Popular Israeli head of state invited by Republican and Democratic lawmakers to speak to Congress this year.
By Yakir Benzion, United With Israel
Israel’s President Reuven Rivlin received an invitation Thursday from both Republican and Democratic lawmakers to speak at the U.S. Congress before the end of his term this July.
Rivlin was elected by the Knesset in 2014 to be the ceremonial head of state and his seven-year term ends on July 9. It is unclear whether Rivlin will be able to make the trip due to coronavirus restrictions in the U.S., even though he has been inoculated with the Pfizer vaccine.
The veteran politician, a member of the Likud party, is widely popular in Israel. He was first elected to the Knesset in 1988 and served twice as speaker of the house.
There was no immediate response to news of the invitation from Rivlin’s office, as he is currently finishing up a whirlwind three-country mission to Europe accompanied by IDF Chief-of-Staff Lt. Gen. Aviv Kochavi.
Rivlin and Kochavi met with leaders in Germany, Austria and France to discuss the growing threat of Hezbollah in Lebanon, Iran’s nuclear weapons ambitions and concern over the International Criminal Court (ICC) decision to open a criminal investigation against Israel.
The British pro-Israel organization BICOM noted that it is rare for an IDF Chief of Staff to accompany the president on a diplomatic trip abroad. It is also unusual for Rivlin to be leading a diplomatic initiative, which is generally the domain of the prime minister.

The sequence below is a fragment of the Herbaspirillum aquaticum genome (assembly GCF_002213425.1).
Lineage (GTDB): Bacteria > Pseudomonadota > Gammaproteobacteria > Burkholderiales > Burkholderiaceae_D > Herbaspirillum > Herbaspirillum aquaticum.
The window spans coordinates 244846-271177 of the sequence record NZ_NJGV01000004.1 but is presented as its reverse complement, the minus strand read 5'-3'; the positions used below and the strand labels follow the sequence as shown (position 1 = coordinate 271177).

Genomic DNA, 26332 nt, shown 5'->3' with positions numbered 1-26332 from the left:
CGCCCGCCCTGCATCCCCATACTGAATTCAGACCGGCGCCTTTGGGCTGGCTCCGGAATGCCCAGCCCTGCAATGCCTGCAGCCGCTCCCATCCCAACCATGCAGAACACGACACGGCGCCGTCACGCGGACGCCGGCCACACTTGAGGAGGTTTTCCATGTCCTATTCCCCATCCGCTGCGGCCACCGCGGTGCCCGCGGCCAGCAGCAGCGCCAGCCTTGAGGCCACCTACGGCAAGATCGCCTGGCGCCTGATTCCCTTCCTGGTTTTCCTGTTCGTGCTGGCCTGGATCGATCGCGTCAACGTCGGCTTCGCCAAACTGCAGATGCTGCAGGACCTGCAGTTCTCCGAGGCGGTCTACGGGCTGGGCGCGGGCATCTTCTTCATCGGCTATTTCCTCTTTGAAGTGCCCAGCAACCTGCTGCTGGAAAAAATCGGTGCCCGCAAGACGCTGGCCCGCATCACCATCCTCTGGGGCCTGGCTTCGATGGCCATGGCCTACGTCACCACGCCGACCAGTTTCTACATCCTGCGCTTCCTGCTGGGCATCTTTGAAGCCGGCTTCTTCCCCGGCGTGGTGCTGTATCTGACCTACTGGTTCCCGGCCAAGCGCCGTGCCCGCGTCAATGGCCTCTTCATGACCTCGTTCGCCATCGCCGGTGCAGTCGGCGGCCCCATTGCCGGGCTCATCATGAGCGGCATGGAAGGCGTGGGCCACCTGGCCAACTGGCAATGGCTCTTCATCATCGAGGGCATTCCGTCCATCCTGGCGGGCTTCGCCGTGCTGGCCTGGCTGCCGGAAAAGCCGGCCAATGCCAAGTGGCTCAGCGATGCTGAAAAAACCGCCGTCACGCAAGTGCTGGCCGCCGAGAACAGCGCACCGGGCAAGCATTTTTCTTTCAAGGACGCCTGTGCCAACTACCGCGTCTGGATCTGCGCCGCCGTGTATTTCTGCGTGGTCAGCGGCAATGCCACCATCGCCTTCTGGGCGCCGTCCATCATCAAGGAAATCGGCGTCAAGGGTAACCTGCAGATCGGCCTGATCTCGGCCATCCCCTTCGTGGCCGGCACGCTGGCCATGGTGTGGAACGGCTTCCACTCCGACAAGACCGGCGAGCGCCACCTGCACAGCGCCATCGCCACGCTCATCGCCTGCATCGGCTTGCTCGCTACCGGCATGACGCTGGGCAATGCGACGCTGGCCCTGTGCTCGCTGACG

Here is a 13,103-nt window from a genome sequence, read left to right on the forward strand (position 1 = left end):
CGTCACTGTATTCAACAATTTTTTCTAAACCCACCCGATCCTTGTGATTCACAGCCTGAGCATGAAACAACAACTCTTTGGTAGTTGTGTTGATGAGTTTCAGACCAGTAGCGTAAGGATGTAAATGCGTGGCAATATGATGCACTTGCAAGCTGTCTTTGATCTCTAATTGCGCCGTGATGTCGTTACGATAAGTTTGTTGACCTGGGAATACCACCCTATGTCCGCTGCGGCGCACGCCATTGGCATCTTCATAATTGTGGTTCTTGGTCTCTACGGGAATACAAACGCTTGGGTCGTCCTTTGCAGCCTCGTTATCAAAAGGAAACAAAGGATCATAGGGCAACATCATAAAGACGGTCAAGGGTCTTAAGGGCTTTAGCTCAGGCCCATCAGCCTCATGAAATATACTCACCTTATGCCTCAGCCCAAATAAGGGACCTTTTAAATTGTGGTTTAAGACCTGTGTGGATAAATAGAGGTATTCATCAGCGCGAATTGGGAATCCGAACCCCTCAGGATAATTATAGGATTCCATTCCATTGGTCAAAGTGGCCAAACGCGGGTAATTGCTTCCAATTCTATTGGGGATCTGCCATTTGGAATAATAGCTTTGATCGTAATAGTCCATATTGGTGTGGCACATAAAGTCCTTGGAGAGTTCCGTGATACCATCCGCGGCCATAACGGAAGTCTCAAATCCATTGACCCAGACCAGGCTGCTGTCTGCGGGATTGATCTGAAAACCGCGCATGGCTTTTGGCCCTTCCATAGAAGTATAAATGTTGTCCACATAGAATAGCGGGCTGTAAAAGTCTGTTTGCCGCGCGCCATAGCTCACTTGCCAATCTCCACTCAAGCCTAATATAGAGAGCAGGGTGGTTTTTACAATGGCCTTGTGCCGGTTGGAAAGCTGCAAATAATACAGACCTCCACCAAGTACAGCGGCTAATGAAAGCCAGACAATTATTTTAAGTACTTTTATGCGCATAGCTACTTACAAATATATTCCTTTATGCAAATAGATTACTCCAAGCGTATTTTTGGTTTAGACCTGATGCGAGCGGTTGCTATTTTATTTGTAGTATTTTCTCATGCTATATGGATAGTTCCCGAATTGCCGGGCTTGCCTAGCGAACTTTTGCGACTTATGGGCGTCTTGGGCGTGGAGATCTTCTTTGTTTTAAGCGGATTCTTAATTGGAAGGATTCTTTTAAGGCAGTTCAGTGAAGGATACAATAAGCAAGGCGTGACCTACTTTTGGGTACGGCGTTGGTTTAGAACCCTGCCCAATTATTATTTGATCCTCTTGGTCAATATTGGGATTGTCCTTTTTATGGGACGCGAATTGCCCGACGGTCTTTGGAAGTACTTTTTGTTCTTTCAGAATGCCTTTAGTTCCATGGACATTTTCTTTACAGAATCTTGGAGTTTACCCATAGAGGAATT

Netanyahu is busy campaigning before next week’s national elections in Israel.
Rivlin slammed the ICC for abusing international law to single out Israel.
“The decision by the chief prosecutor of the International Criminal Court to investigate Israel for possible war crimes is a dreadful misapplication of international law,” Rivlin wrote Thursday in an op-ed published in the French newspaper Le Figaro. “A court established to deal with the gravest crimes of concern to the international community is being used as a political weapon. It is a morally and legally bankrupt decision.”
“Since the prophets declared ‘Zion will be redeemed with justice’ (Isaiah 1:27), international law and justice have been at the heart of the Jewish people’s vision. Jews were active in the creation of a framework of international law,” Rivlin noted. “Jews and Israelis, motivated by the horrors of the Second World War, were at the forefront of the establishment of today’s international legal bodies, including the International Criminal Court itself.”
Rivlin said Israel is “deeply committed” to ensuring that war crimes, genocide and crimes against humanity are never allowed to go unpunished and said that Israel had established beyond any doubt “that we are both able and willing to investigate ourselves when allegations of this kind are brought.”
“For us, these are not just dry, abstract questions of law. The soldiers and civilians that the ICC is threatening to investigate are our children and grandchildren, our neighbors and friends,” Rivlin wrote. “We will do everything we can to protect them, just as they protected us when asked to do so. At the same time, we will hold ourselves to the highest standards of international law, even when that requires the most painful decisions.”
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